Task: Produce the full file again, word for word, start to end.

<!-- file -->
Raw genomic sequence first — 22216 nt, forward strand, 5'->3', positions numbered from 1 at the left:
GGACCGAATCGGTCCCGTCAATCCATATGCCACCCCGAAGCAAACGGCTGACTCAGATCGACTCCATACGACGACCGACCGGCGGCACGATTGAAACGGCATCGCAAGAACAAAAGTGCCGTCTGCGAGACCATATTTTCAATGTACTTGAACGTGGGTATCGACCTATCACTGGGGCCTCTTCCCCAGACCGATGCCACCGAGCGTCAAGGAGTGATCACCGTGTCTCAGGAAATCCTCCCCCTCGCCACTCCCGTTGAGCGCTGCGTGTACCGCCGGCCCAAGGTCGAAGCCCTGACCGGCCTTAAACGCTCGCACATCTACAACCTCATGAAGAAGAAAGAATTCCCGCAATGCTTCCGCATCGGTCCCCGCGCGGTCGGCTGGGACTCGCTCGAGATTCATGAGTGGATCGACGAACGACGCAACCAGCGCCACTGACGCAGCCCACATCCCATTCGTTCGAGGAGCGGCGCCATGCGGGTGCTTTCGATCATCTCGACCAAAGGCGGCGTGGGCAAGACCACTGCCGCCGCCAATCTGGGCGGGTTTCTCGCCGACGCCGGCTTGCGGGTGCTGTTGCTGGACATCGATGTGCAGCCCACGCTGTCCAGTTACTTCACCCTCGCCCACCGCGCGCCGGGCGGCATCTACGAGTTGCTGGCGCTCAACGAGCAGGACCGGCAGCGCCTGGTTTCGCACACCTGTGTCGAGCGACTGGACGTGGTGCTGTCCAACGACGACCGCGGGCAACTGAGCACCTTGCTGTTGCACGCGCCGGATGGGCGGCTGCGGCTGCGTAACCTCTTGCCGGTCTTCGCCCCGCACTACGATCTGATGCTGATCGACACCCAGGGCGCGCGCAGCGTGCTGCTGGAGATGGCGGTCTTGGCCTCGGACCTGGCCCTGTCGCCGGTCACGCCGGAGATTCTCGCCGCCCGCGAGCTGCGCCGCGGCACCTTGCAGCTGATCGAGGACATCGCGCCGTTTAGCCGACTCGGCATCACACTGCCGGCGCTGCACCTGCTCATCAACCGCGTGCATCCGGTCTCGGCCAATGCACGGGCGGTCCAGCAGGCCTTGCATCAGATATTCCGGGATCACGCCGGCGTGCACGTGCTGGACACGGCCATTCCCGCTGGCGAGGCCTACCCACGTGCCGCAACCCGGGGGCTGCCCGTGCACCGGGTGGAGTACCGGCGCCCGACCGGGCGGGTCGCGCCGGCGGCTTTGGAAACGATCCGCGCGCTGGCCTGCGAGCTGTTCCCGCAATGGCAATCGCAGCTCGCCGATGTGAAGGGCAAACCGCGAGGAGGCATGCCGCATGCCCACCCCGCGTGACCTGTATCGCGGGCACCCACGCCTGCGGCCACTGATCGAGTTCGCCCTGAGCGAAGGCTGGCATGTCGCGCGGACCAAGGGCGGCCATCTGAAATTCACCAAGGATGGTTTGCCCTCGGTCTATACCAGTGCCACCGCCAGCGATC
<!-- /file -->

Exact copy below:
Raw genomic sequence first — 22216 nt, forward strand, 5'->3', positions numbered from 1 at the left:
GGACCGAATCGGTCCCGTCAATCCATATGCCACCCCGAAGCAAACGGCTGACTCAGATCGACTCCATACGACGACCGACCGGCGGCACGATTGAAACGGCATCGCAAGAACAAAAGTGCCGTCTGCGAGACCATATTTTCAATGTACTTGAACGTGGGTATCGACCTATCACTGGGGCCTCTTCCCCAGACCGATGCCACCGAGCGTCAAGGAGTGATCACCGTGTCTCAGGAAATCCTCCCCCTCGCCACTCCCGTTGAGCGCTGCGTGTACCGCCGGCCCAAGGTCGAAGCCCTGACCGGCCTTAAACGCTCGCACATCTACAACCTCATGAAGAAGAAAGAATTCCCGCAATGCTTCCGCATCGGTCCCCGCGCGGTCGGCTGGGACTCGCTCGAGATTCATGAGTGGATCGACGAACGACGCAACCAGCGCCACTGACGCAGCCCACATCCCATTCGTTCGAGGAGCGGCGCCATGCGGGTGCTTTCGATCATCTCGACCAAAGGCGGCGTGGGCAAGACCACTGCCGCCGCCAATCTGGGCGGGTTTCTCGCCGACGCCGGCTTGCGGGTGCTGTTGCTGGACATCGATGTGCAGCCCACGCTGTCCAGTTACTTCACCCTCGCCCACCGCGCGCCGGGCGGCATCTACGAGTTGCTGGCGCTCAACGAGCAGGACCGGCAGCGCCTGGTTTCGCACACCTGTGTCGAGCGACTGGACGTGGTGCTGTCCAACGACGACCGCGGGCAACTGAGCACCTTGCTGTTGCACGCGCCGGATGGGCGGCTGCGGCTGCGTAACCTCTTGCCGGTCTTCGCCCCGCACTACGATCTGATGCTGATCGACACCCAGGGCGCGCGCAGCGTGCTGCTGGAGATGGCGGTCTTGGCCTCGGACCTGGCCCTGTCGCCGGTCACGCCGGAGATTCTCGCCGCCCGCGAGCTGCGCCGCGGCACCTTGCAGCTGATCGAGGACATCGCGCCGTTTAGCCGACTCGGCATCACACTGCCGGCGCTGCACCTGCTCATCAACCGCGTGCATCCGGTCTCGGCCAATGCACGGGCGGTCCAGCAGGCCTTGCATCAGATATTCCGGGATCACGCCGGCGTGCACGTGCTGGACACGGCCATTCCCGCTGGCGAGGCCTACCCACGTGCCGCAACCCGGGGGCTGCCCGTGCACCGGGTGGAGTACCGGCGCCCGACCGGGCGGGTCGCGCCGGCGGCTTTGGAAACGATCCGCGCGCTGGCCTGCGAGCTGTTCCCGCAATGGCAATCGCAGCTCGCCGATGTGAAGGGCAAACCGCGAGGAGGCATGCCGCATGCCCACCCCGCGTGACCTGTATCGCGGGCACCCACGCCTGCGGCCACTGATCGAGTTCGCCCTGAGCGAAGGCTGGCATGTCGCGCGGACCAAGGGCGGCCATCTGAAATTCACCAAGGATGGTTTGCCCTCGGTCTATACCAGTGCCACCGCCAGCGATC